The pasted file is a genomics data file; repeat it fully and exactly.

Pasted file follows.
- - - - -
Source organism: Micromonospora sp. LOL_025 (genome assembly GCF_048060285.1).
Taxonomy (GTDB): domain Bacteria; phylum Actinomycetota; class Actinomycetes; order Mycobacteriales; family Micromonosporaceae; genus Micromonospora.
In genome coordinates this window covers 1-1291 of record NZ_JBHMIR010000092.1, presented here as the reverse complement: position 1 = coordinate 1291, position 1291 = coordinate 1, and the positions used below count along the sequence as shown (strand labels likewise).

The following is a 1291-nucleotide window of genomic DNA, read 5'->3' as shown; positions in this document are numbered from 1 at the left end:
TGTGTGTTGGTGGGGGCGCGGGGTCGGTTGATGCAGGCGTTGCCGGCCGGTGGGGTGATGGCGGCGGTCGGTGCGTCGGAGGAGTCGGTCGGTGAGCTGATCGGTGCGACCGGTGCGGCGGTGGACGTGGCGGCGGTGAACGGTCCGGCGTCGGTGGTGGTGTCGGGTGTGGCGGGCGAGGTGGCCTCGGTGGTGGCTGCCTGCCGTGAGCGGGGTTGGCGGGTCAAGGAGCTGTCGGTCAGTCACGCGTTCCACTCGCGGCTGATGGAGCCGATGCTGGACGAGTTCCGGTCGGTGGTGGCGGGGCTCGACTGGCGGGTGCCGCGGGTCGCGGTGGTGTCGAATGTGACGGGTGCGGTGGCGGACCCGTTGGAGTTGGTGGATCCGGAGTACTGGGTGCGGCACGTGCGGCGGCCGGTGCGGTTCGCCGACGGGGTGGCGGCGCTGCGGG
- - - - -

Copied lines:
Source organism: Micromonospora sp. LOL_025 (genome assembly GCF_048060285.1).
Taxonomy (GTDB): domain Bacteria; phylum Actinomycetota; class Actinomycetes; order Mycobacteriales; family Micromonosporaceae; genus Micromonospora.
In genome coordinates this window covers 1-1291 of record NZ_JBHMIR010000092.1, presented here as the reverse complement: position 1 = coordinate 1291, position 1291 = coordinate 1, and the positions used below count along the sequence as shown (strand labels likewise).

The following is a 1291-nucleotide window of genomic DNA, read 5'->3' as shown; positions in this document are numbered from 1 at the left end:
TGTGTGTTGGTGGGGGCGCGGGGTCGGTTGATGCAGGCGTTGCCGGCCGGTGGGGTGATGGCGGCGGTCGGTGCGTCGGAGGAGTCGGTCGGTGAGCTGATCGGTGCGACCGGTGCGGCGGTGGACGTGGCGGCGGTGAACGGTCCGGCGTCGGTGGTGGTGTCGGGTGTGGCGGGCGAGGTGGCCTCGGTGGTGGCTGCCTGCCGTGAGCGGGGTTGGCGGGTCAAGGAGCTGTCGGTCAGTCACGCGTTCCACTCGCGGCTGATGGAGCCGATGCTGGACGAGTTCCGGTCGGTGGTGGCGGGGCTCGACTGGCGGGTGCCGCGGGTCGCGGTGGTGTCGAATGTGACGGGTGCGGTGGCGGACCCGTTGGAGTTGGTGGATCCGGAGTACTGGGTGCGGCACGTGCGGCGGCCGGTGCGGTTCGCCGACGGGGTGGCGGCGCTGCGGG